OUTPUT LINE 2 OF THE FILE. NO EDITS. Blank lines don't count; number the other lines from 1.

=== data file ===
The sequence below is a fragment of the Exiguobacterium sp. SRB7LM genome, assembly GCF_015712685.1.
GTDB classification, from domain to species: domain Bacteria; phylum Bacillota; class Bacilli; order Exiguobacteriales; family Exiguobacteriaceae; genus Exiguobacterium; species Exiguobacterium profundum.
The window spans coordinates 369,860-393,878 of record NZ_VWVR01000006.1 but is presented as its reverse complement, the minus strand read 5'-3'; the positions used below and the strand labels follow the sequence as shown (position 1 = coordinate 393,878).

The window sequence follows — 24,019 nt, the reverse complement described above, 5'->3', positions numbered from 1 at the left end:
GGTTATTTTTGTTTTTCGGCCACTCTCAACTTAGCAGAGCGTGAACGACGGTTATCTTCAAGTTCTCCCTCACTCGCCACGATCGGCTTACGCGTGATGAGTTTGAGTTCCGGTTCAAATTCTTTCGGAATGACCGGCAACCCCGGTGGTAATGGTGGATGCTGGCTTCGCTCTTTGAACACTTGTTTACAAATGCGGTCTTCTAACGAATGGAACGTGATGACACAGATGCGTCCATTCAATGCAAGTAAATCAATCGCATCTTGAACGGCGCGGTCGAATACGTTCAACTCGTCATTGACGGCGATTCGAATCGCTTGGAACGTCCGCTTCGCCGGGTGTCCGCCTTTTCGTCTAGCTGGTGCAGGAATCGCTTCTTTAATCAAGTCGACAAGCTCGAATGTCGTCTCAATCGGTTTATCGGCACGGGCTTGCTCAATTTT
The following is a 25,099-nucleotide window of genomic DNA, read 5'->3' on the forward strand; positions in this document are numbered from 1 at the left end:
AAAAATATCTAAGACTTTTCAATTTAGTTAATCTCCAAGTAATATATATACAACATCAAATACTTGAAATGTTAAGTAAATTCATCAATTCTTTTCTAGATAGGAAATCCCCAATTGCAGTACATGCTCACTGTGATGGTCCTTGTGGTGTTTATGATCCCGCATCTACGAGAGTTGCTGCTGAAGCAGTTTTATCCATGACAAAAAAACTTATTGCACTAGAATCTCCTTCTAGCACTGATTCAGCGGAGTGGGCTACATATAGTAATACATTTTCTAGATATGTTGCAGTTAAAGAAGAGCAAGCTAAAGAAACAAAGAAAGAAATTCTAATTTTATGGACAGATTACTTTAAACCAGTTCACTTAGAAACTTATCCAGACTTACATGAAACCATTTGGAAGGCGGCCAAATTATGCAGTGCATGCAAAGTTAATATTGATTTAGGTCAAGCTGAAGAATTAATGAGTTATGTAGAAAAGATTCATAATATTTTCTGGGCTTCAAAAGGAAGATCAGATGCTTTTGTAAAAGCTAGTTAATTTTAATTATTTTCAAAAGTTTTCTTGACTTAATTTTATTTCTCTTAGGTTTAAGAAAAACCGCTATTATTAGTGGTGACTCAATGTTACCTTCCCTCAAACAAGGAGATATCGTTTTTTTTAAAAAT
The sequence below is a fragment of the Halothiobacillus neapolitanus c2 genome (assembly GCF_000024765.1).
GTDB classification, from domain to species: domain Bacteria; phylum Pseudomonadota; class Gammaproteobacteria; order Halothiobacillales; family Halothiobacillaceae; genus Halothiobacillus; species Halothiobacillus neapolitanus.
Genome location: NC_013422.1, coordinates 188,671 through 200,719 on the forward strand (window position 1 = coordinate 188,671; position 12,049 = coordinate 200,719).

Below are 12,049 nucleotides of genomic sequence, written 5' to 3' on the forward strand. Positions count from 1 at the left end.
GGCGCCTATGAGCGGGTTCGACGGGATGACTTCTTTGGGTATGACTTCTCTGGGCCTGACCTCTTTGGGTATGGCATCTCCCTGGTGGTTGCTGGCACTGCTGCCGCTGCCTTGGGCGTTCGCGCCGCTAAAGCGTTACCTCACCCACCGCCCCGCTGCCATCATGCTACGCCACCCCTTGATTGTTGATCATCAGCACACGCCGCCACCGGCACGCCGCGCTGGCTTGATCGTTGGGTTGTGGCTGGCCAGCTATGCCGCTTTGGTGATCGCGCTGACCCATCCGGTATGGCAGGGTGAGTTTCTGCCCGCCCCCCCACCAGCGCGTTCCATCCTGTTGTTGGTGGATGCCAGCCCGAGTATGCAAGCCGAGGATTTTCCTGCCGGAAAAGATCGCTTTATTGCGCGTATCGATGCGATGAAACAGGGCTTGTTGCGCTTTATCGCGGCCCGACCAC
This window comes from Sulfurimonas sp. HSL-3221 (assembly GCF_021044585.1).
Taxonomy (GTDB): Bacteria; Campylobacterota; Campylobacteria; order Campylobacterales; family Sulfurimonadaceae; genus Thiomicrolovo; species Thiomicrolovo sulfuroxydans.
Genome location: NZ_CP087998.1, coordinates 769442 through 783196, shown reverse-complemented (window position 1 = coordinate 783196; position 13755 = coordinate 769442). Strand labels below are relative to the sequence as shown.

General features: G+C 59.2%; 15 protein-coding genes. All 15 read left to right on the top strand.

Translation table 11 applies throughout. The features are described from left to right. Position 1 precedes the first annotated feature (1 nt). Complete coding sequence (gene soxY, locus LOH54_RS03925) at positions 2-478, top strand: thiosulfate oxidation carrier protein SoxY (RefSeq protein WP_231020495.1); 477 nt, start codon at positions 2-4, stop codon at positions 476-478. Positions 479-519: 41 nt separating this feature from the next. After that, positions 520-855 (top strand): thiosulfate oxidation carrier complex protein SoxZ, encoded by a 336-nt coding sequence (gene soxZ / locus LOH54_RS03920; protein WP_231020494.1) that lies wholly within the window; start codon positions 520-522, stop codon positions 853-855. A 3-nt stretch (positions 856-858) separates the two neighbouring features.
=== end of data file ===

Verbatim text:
GTDB classification, from domain to species: domain Bacteria; phylum Bacillota; class Bacilli; order Exiguobacteriales; family Exiguobacteriaceae; genus Exiguobacterium; species Exiguobacterium profundum.